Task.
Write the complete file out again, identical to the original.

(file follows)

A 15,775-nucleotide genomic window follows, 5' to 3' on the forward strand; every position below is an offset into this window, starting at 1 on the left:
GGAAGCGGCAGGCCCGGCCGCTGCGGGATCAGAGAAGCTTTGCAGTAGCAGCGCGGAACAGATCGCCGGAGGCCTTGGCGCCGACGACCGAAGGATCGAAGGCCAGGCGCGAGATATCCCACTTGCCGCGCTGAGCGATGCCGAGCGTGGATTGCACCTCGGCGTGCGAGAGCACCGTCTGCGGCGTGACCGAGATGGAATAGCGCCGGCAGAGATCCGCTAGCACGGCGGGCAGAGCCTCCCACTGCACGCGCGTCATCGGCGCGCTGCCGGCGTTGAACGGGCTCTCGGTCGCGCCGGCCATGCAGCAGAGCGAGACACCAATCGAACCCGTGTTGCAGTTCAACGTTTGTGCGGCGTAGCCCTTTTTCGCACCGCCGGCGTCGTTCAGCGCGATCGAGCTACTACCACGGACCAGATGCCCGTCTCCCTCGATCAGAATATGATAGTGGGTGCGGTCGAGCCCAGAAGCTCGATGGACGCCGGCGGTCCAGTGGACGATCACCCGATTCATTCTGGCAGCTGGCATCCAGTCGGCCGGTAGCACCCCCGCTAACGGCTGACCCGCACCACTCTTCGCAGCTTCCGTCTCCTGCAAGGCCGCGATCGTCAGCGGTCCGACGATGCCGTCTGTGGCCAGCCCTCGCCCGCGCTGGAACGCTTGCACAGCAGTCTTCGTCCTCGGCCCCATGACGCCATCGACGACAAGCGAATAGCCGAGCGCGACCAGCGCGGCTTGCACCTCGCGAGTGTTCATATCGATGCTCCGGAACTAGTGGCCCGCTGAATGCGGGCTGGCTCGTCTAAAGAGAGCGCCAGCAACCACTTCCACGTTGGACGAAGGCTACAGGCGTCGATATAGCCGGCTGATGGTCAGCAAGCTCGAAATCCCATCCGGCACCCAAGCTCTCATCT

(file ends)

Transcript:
A 15,775-nucleotide genomic window follows, 5' to 3' on the forward strand; every position below is an offset into this window, starting at 1 on the left:
GGAAGCGGCAGGCCCGGCCGCTGCGGGATCAGAGAAGCTTTGCAGTAGCAGCGCGGAACAGATCGCCGGAGGCCTTGGCGCCGACGACCGAAGGATCGAAGGCCAGGCGCGAGATATCCCACTTGCCGCGCTGAGCGATGCCGAGCGTGGATTGCACCTCGGCGTGCGAGAGCACCGTCTGCGGCGTGACCGAGATGGAATAGCGCCGGCAGAGATCCGCTAGCACGGCGGGCAGAGCCTCCCACTGCACGCGCGTCATCGGCGCGCTGCCGGCGTTGAACGGGCTCTCGGTCGCGCCGGCCATGCAGCAGAGCGAGACACCAATCGAACCCGTGTTGCAGTTCAACGTTTGTGCGGCGTAGCCCTTTTTCGCACCGCCGGCGTCGTTCAGCGCGATCGAGCTACTACCACGGACCAGATGCCCGTCTCCCTCGATCAGAATATGATAGTGGGTGCGGTCGAGCCCAGAAGCTCGATGGACGCCGGCGGTCCAGTGGACGATCACCCGATTCATTCTGGCAGCTGGCATCCAGTCGGCCGGTAGCACCCCCGCTAACGGCTGACCCGCACCACTCTTCGCAGCTTCCGTCTCCTGCAAGGCCGCGATCGTCAGCGGTCCGACGATGCCGTCTGTGGCCAGCCCTCGCCCGCGCTGGAACGCTTGCACAGCAGTCTTCGTCCTCGGCCCCATGACGCCATCGACGACAAGCGAATAGCCGAGCGCGACCAGCGCGGCTTGCACCTCGCGAGTGTTCATATCGATGCTCCGGAACTAGTGGCCCGCTGAATGCGGGCTGGCTCGTCTAAAGAGAGCGCCAGCAACCACTTCCACGTTGGACGAAGGCTACAGGCGTCGATATAGCCGGCTGATGGTCAGCAAGCTCGAAATCCCATCCGGCACCCAAGCTCTCATCT